Vengeance is motive for 23% of online complaints
Research (translated from Dutch) into 2,000 social media complaints across 10 industries by Amsterdam-based marketing agency TNS Nipo reveals who complains, why, and how complainants want their issues handled.
It may surprise readers to learn that it’s not women who are the most likely to complain online – it’s older men, say TNS Nipo. Furthermore, while 30% of people take to the Internet to vent their angst, 23% post purely out of vengeance.
Motive also denotes where a complaint will be made. TNS Nipo found that consumers seeking vengeance are more likely to post to a social network rather than a corporate website, probably because the social environment is likely to lead to more people seeing their gripe.
Marketers should be just as aware of the reasons for social media to be used by consumers. Almost three-quarters (71%) cited failing traditional customer service as a reason. While social media is an effective customer service channel when properly implemented and monitored, much could be done to spread the load by providing efficient telephone and email support.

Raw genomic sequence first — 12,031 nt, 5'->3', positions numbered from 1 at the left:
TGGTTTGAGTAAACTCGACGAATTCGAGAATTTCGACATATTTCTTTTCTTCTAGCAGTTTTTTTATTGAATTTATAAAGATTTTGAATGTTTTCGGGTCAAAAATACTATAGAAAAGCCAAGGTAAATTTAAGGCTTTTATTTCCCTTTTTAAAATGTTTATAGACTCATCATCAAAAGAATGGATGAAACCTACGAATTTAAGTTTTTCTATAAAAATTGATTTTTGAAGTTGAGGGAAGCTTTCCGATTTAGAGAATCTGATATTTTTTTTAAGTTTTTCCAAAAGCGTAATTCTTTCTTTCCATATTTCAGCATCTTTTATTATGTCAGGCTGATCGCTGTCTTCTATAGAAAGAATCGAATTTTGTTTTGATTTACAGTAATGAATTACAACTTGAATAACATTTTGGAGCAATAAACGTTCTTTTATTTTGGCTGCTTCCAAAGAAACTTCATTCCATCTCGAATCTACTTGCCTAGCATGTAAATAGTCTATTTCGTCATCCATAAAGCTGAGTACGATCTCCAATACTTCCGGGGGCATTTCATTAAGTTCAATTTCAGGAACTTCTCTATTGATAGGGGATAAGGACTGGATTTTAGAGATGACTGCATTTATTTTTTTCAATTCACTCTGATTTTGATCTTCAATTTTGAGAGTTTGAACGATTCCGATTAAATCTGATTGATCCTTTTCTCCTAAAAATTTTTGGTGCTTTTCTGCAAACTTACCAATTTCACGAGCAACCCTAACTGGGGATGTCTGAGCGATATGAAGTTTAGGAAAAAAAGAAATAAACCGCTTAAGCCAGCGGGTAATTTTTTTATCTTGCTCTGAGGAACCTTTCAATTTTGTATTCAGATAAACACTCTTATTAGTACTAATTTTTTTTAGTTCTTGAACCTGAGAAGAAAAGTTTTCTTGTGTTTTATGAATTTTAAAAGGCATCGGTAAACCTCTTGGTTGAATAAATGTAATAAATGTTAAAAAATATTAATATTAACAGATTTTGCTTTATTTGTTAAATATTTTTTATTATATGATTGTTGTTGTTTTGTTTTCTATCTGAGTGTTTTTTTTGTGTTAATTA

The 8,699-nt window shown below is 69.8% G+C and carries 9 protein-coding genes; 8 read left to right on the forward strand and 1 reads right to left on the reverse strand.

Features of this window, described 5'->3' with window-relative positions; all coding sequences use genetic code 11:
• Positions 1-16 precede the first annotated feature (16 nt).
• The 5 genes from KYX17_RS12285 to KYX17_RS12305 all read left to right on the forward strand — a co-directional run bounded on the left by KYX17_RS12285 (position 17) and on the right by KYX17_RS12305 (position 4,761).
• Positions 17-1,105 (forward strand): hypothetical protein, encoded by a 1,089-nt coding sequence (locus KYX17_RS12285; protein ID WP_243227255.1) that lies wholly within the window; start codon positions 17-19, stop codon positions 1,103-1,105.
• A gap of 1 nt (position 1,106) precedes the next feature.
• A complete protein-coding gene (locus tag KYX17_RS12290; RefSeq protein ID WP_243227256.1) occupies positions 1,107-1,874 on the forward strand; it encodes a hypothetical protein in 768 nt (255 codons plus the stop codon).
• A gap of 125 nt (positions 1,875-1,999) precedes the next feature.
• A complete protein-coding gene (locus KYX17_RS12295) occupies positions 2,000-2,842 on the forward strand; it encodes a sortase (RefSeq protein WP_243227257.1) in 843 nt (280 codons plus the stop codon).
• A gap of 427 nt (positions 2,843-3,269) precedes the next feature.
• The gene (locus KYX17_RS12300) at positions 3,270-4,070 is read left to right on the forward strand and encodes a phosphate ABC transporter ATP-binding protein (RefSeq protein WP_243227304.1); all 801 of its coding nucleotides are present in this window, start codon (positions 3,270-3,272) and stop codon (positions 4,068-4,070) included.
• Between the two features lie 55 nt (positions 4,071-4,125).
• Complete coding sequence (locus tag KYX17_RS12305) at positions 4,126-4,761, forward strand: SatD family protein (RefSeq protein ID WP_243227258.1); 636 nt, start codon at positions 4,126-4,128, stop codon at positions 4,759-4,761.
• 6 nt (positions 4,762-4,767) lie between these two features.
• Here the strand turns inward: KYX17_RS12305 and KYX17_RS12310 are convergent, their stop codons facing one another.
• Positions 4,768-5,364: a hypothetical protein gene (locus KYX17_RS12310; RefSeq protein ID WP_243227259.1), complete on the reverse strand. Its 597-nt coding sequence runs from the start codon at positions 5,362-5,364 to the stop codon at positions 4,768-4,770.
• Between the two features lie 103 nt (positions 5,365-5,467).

Consumers view their interactions on social media as the last chance a company will get to put right any issues. With traditional customer service channels failing, it is often an exasperated consumer that airs their grievances via social channels, and businesses must be prepared to respond in ways, and within timescales, consumers expect.
Recent research from social customer service software firm Conversocial found that 81% of companies are now responding to consumers’ customer service requirements via Twitter and 80% on Facebook. Half of companies are resolving all customer service issues on social, without redirecting them to another channel such as email or telephone.